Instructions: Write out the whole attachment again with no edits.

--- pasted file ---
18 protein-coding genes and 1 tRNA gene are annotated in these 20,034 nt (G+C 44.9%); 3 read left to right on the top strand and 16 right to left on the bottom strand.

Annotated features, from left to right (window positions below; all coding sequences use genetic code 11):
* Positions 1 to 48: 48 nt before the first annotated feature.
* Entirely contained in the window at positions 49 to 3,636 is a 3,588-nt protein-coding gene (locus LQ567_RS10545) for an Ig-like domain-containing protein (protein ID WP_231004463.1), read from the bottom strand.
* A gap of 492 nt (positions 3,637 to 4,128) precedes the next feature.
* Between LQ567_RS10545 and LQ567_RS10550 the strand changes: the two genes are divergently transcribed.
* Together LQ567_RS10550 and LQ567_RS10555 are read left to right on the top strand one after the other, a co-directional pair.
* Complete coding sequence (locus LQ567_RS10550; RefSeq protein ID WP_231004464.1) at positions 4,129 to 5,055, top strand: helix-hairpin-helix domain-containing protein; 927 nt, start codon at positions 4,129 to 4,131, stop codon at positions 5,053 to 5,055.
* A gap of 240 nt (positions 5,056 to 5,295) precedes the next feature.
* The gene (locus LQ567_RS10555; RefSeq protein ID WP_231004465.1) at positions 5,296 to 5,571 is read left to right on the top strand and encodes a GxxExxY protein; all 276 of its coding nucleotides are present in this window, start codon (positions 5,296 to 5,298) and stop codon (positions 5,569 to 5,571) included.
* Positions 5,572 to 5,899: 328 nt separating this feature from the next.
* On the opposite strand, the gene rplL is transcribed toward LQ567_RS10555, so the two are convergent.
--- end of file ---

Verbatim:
18 protein-coding genes and 1 tRNA gene are annotated in these 20,034 nt (G+C 44.9%); 3 read left to right on the top strand and 16 right to left on the bottom strand.

Annotated features, from left to right (window positions below; all coding sequences use genetic code 11):
* Positions 1 to 48: 48 nt before the first annotated feature.
* Entirely contained in the window at positions 49 to 3,636 is a 3,588-nt protein-coding gene (locus LQ567_RS10545) for an Ig-like domain-containing protein (protein ID WP_231004463.1), read from the bottom strand.
* A gap of 492 nt (positions 3,637 to 4,128) precedes the next feature.
* Between LQ567_RS10545 and LQ567_RS10550 the strand changes: the two genes are divergently transcribed.
* Together LQ567_RS10550 and LQ567_RS10555 are read left to right on the top strand one after the other, a co-directional pair.
* Complete coding sequence (locus LQ567_RS10550; RefSeq protein ID WP_231004464.1) at positions 4,129 to 5,055, top strand: helix-hairpin-helix domain-containing protein; 927 nt, start codon at positions 4,129 to 4,131, stop codon at positions 5,053 to 5,055.
* A gap of 240 nt (positions 5,056 to 5,295) precedes the next feature.
* The gene (locus LQ567_RS10555; RefSeq protein ID WP_231004465.1) at positions 5,296 to 5,571 is read left to right on the top strand and encodes a GxxExxY protein; all 276 of its coding nucleotides are present in this window, start codon (positions 5,296 to 5,298) and stop codon (positions 5,569 to 5,571) included.
* Positions 5,572 to 5,899: 328 nt separating this feature from the next.
* On the opposite strand, the gene rplL is transcribed toward LQ567_RS10555, so the two are convergent.